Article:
Industry designs have emerged as one of the potent means to create an exclusive brand in the market. A well-crafted, meticulously created design can help businesses go a long way as they provide a tangible means to ensure exclusivity to products and help them stand apart in a competitive market wherein new products rolls-in on the shelf with the passage of every single day.
In the world of intellectual property, design refers to the ornamental, aesthetic and generally non-functional aspect of a product which helps consumers identify and spot products without investing much of their time. Take for instance the design of the Coca-Cola contour bottle which you can identify and relate even in the dark night. It seems very simple but it took many years for the company to create a design of bottle that can stand apart in a shop which is packed with many such beverages containing bottle.
Simply put, the company has managed to create a strong brand identity which can help them market their products comfortably. Apart from brand identity these unique designs also give legal protection to the owner against copycats and counterfeiters. Means if someone else’ use the same design in their products they are liable to compensate the original designer.
However, one of the agonies of today’s IP regime is the lack of homogeneity among various jurisdictions when it comes to filing design patent or protecting design of a product. For example, the design protection regime of the United States is completely different from that of the European Union or Australia or Japan. So a design granted protection in the European Union doesn’t necessarily be protected in EU jurisdiction and they can be rejected outright.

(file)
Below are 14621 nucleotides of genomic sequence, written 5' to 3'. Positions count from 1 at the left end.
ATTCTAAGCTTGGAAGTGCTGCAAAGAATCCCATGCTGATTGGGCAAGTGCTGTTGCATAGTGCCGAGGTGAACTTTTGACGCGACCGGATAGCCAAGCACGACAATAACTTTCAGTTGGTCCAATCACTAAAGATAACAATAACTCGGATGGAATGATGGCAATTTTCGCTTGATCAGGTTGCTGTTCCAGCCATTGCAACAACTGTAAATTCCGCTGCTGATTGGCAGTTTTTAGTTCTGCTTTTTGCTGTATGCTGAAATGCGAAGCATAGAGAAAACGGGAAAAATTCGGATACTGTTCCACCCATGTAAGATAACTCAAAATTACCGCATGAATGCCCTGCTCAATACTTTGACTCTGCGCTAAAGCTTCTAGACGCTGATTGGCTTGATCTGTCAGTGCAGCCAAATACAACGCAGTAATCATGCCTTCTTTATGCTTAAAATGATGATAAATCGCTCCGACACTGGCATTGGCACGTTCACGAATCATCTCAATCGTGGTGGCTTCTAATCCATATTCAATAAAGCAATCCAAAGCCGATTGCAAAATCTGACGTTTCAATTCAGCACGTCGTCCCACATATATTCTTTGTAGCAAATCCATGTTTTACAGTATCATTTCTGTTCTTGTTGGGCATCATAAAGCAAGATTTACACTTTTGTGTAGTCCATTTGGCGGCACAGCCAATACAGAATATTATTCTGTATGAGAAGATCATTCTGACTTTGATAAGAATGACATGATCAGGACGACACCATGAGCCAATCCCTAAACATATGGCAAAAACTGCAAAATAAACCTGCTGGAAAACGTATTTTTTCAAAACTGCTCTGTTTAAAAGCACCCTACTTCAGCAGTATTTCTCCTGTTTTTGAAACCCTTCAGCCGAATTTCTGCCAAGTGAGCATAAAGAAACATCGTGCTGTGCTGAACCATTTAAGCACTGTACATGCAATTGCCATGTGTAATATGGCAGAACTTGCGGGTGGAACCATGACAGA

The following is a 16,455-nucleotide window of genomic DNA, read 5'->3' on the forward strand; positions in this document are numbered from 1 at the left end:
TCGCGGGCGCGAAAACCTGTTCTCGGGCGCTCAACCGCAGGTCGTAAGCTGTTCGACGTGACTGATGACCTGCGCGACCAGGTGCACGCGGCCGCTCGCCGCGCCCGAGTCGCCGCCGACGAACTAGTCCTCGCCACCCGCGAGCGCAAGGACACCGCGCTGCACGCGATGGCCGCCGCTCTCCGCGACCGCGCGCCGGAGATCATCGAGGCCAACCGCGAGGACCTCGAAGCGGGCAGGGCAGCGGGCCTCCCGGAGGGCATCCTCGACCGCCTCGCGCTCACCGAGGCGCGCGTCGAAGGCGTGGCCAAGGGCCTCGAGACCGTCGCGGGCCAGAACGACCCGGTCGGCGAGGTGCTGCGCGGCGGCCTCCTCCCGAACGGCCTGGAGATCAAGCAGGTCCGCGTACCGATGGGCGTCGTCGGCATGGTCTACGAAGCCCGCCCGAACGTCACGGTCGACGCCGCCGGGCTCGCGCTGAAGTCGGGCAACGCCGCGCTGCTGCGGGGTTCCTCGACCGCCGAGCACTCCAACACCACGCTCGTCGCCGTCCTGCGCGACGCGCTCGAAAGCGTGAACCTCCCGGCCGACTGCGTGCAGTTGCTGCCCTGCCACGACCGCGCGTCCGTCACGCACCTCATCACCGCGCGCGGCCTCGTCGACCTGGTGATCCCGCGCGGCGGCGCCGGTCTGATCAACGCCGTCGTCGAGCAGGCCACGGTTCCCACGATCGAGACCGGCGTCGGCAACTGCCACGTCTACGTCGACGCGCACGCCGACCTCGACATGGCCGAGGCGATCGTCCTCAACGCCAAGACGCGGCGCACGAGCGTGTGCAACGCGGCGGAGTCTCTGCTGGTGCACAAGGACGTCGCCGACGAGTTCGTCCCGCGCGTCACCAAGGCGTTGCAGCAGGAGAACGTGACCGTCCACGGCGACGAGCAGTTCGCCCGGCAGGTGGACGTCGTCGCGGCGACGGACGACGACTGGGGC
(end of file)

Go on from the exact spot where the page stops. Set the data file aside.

Thus, it is imperative for designers to understand how each of these jurisdictions give protection to designs and how do they react to unique designs. With this article we will discuss the prevailing industry designs protection regime of these jurisdictions and will also try to understand how they are different from each other.
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Industry Design Laws in the United States
In the United States industry designs are protected using United States Patent Law (135 USC) which is also governing patents/ trademarks and copyrights. In other words there is no independent design patent law in the United States and unregistered designs are protected through already existing trademark and copyright law.
One of the striking features of the United States design law is that only articles of manufacture are eligible to be protected. Thus, if you have come-up with a new design in the domain of fashion and apparel you may not be granted protection for it. Same goes true for packaging designs, graphic user interface, logos and other graphic symbols.